One of the "nice to have" things that is included with my Ultimaker 2+ 3D printer and not on my new Ender 5 3D printer is a lighting system that illuminates the build area. Looking around on Thingiverse, I found one designed by xqqqqme. Unfortunately the light bars used were a bit expensive and quite wide. I got a $4 one from eBay.
I didn't want a power switch so I decided to use the dimmer I designed for my Ray of Sunshine lamp. The dimmer circuit generates a 1KHz square wave with the slider potentiometer able to vary the "on" time from fully off to fully on.
I had a number of 18mm slider pots that I got from Rockby Electronics. This allowed the dimmer circuit to fit on a 1 inch square printed circuit board.3D Printing
Orientate the "Light Holder V1.stl" 90 degrees around the Y axis and print without supports.
Print the "Light Holder + PCB V1.stl" with supports. Drill out the PCB mount holes with a 2.5mm drill and create a thread with a 3mm tap.PCB
The Eagle files have been included should you wish to have the PCB commercially made or you can make it yourself. I made mine using the Toner method. Start my soldering the SMD components - The schematic shows a 10K potentiometer and C1 as 100nF capacitor. However if like me, you used a 2K potentiometer, change C1 to a 470nF capacitor.
Next solder on the slider potentiometer. Remove the ends of the LED bar. Mine were just held on by a bit of hot glue. Unsolder the wires off the end of the LED strip and solder them to the JP2 connection. Measure and cut two wires to run from the board to the light bar. Solder them in place. You can now screw the PCB to its mounts. Use M3 x 6mm screws.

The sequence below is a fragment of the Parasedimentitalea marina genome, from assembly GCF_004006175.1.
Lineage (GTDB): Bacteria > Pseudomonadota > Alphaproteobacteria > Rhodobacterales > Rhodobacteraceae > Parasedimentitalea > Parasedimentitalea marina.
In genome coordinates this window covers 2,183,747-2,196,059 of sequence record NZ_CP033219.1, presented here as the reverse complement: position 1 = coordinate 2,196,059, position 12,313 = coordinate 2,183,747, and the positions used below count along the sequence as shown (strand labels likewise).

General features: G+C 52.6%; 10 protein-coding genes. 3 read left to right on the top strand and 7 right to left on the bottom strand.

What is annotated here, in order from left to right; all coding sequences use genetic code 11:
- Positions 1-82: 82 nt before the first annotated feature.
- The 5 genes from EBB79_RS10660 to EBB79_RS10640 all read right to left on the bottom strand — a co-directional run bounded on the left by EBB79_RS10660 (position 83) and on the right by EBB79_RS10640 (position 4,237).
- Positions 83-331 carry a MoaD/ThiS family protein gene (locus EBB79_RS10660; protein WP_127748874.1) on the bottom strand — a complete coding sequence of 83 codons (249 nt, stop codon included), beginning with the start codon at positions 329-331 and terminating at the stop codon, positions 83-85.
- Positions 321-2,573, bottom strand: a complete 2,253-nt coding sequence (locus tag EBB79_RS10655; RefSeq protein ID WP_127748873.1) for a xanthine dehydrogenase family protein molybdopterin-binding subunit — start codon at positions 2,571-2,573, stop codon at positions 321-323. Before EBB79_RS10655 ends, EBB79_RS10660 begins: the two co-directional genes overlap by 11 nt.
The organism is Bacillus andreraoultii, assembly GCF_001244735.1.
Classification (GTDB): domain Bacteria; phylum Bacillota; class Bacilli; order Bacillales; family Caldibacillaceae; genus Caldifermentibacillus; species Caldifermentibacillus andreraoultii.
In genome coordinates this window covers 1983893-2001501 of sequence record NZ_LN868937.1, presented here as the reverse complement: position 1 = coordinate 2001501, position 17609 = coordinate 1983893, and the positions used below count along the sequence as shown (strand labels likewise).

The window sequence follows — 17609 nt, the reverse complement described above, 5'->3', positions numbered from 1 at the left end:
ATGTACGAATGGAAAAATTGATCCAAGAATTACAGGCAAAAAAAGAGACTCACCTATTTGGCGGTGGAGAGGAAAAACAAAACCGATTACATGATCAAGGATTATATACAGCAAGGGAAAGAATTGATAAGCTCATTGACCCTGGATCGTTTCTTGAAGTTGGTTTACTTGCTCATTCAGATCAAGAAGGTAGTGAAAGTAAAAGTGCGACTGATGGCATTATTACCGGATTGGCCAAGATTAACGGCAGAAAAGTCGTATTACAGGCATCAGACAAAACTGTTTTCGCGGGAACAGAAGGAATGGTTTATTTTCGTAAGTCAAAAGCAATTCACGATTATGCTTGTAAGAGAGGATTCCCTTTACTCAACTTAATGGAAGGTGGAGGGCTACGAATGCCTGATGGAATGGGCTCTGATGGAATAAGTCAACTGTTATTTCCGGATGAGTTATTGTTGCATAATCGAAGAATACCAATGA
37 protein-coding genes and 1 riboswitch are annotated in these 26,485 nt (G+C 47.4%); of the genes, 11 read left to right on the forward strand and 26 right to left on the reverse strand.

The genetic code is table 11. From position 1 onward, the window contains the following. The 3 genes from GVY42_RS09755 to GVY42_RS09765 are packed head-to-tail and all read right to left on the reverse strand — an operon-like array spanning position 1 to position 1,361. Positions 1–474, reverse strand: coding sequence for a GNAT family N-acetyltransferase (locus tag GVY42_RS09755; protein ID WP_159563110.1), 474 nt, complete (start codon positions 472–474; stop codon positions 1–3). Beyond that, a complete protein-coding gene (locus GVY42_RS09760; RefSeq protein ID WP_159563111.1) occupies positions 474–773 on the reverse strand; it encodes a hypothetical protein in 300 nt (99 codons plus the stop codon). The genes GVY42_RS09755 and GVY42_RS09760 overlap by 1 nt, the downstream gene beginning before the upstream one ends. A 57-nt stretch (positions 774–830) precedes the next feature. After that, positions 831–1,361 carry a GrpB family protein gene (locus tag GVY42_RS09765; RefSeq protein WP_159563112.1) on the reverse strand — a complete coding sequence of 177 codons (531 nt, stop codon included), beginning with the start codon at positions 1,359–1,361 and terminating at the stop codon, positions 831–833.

Test that everything works. Once you are happy with it, super glue the LED bar to the mounts. Make sure you measure where to glue them first. They need to be as wide as possible but also clear the corner brackets on the frame. Leave the glue to cure for 24 hours.
Unbolt the screw on each corner bracket and the two bolts holding the front frame piece to the uprights. You should be able to carefully take out the top bar. Slide the LED bar onto the top frame piece and screw it back in place.
I routed the cable down the closest vertical post.
You can either use a 5V USB power adapter or you can do as I did and hard wire it into the Ender 5 electronics.
Firstly I cut the cord at the switch. I also drilled a 6mm hole into the Ender 5 electronics enclosure and inserted a suitable grommet. This allowed me to feed the cable into the electronics enclosure.
There doesn't appear to be any freely accessible 5V supply available so I took a small 3A DC-DC Buck Step-Down regulator and set its output to 5V. I connected the regulator input to the spare screw terminals on the power supply and soldered the wires to the LED Bar to the regulator output.
Once tested, the whole regulator was covered with a piece of heatshink.Conclusion
The light makes it so much easier to monitor the print especially at night when shadows are cast on the build area.